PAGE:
In this course, students in the MA program in Asian Studies: Politics, Society and Economy (60 EC) and SouthEast Asia (60 EC) will have priority. This course has a limited number of places available for students of economic history in the specialization Migration and Global Interdependence of the MA programme History and for students of the MA International Relations. Students who are interested in taking this course from outside of the abovementioned programmes, are requested to contact their coordinator of studies.
This research seminar explores the recent economic development in Southeast Asia, one of the world’s most dynamic regions. By looking at assessments in the secondary literature, and at supporting statistics, we seek to gain an understanding of how it is that many – but not all – nations in Southeast Asia have achieved spectacular growth and poverty reduction. The social and political causes and consequences of economic success (and failure) are discussed, with attention to such topics as inequality, institutions, corruption, ideology, ethnicity, and religion. The influence of political and financial crises is considered. Comparisons are made with other regions in the world. Students introduce assigned readings and choose a specific topic for individual research, culminating in an essay of about 6,000 words.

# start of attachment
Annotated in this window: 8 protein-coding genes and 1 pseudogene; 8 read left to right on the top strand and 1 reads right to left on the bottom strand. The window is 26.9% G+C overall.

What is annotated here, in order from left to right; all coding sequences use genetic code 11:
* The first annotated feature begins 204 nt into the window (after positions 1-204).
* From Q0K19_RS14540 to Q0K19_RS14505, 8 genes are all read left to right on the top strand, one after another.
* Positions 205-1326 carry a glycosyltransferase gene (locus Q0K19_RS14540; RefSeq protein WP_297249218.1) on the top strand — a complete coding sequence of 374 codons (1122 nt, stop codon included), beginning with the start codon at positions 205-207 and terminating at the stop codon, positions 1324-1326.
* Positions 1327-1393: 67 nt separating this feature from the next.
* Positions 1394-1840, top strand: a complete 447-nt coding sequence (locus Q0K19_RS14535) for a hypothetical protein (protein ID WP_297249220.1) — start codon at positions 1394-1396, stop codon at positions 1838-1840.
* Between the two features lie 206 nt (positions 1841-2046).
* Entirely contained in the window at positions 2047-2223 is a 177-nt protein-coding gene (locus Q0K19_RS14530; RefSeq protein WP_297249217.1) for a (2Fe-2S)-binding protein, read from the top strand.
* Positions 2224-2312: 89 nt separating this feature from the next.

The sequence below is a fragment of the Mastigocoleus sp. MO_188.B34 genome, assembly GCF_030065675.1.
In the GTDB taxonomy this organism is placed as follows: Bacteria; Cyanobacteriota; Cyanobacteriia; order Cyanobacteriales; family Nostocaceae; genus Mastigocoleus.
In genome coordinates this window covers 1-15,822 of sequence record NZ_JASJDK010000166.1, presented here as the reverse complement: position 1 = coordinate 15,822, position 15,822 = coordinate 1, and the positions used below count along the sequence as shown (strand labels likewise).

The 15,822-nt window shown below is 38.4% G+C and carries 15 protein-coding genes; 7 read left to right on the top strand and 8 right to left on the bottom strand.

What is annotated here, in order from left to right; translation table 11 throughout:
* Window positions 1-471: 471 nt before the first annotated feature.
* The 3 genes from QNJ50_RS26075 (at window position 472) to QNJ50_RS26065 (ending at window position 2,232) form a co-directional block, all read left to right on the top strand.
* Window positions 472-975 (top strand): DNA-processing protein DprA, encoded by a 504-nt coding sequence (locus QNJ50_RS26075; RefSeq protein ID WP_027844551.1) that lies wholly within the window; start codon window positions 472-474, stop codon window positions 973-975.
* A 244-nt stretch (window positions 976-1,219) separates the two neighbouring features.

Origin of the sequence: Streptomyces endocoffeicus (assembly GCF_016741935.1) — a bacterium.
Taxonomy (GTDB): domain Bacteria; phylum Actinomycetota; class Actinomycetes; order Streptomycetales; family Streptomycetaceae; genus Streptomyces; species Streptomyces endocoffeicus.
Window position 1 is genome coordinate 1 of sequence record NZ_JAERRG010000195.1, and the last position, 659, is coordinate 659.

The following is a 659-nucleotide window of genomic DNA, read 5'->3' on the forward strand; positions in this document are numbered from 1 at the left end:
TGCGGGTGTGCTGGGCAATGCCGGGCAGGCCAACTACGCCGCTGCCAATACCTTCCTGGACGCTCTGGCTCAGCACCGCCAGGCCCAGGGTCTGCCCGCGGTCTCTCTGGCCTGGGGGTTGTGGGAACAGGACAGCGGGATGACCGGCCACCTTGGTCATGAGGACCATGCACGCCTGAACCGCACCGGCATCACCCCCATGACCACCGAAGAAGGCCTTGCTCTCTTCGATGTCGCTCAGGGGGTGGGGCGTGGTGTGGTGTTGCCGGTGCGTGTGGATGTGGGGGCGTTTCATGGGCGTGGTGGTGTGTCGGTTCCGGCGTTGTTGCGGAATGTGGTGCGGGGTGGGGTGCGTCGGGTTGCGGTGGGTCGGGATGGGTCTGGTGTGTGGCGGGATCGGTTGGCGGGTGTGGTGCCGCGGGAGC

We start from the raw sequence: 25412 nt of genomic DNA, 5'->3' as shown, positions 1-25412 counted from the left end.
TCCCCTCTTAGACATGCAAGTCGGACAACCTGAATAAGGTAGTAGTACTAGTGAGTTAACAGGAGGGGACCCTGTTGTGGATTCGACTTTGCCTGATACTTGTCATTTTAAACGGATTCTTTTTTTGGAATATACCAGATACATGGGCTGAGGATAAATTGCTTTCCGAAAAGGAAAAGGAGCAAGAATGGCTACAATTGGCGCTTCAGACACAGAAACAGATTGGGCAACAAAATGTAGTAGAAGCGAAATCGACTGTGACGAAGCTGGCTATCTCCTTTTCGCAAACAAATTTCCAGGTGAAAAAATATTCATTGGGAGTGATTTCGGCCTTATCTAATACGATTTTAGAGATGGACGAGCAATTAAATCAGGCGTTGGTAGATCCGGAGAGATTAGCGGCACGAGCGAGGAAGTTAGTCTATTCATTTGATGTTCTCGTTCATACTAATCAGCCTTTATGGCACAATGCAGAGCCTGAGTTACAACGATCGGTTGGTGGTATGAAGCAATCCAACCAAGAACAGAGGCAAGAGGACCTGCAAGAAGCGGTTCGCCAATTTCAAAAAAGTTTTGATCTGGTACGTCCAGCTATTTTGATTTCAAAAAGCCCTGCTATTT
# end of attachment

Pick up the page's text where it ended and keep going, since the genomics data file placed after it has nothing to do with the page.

Students obtain a thorough understanding of recent economic and social developments in Southeast Asia, and of the interplay between them. Students receive training in critically discussing assessments in the secondary literature, and in analysing primary (including statistical) data. Both oral and written presentations are required.
The timetables are available through My Timetable.
Mode of instruction
Attendance is compulsory for all sessions. Students must prepare well and contribute to in-class discussion. If a student cannot attend because of illness or misadventure, they should promptly inform the convener. Extra assignments may be set to make up for missed class time, at the convener’s discretion. Absence without notification may result in lower grades or exclusion from assessment components and a failing grade for the course.
Assessment and weighing
|Presentation and performance in class||35%|
The end-term paper is written in two stages: a first version, which will be commented as a draft (tentative findings) in the peer-review sessions in the last weeks of the course, and a final version. Students who do not meet the deadline for the final version, will get a failing grade.
In order to pass the course, students must obtain an overall mark of 5.50 (=6) or higher.
The course is an integrated whole. All categories must be completed in the same academic year. No partial marks can be carried over into following years.
A new version of the paper assignment (65%) may be written if the overall mark for the course is “5.49” (=5) or lower. If students take this option, they must choose an alternative topic. They will not be permitted to resubmit the same paper. The deadline for this version will be determined in consultation.
Inspection and feedback
If a student requests a review within 30 days after publication of the exam results, an exam review will have to be organized.
Selected recent articles on the economic development and social changes in Southeast Asia. The complete list of articles will be announced in the first lecture.
Enrolment through MyStudyMap is mandatory.
For substantive questions, contact the lecturer listed in the right information bar.
For questions about enrolment, admission, etc, contact the Education Administration Office: Vrieshof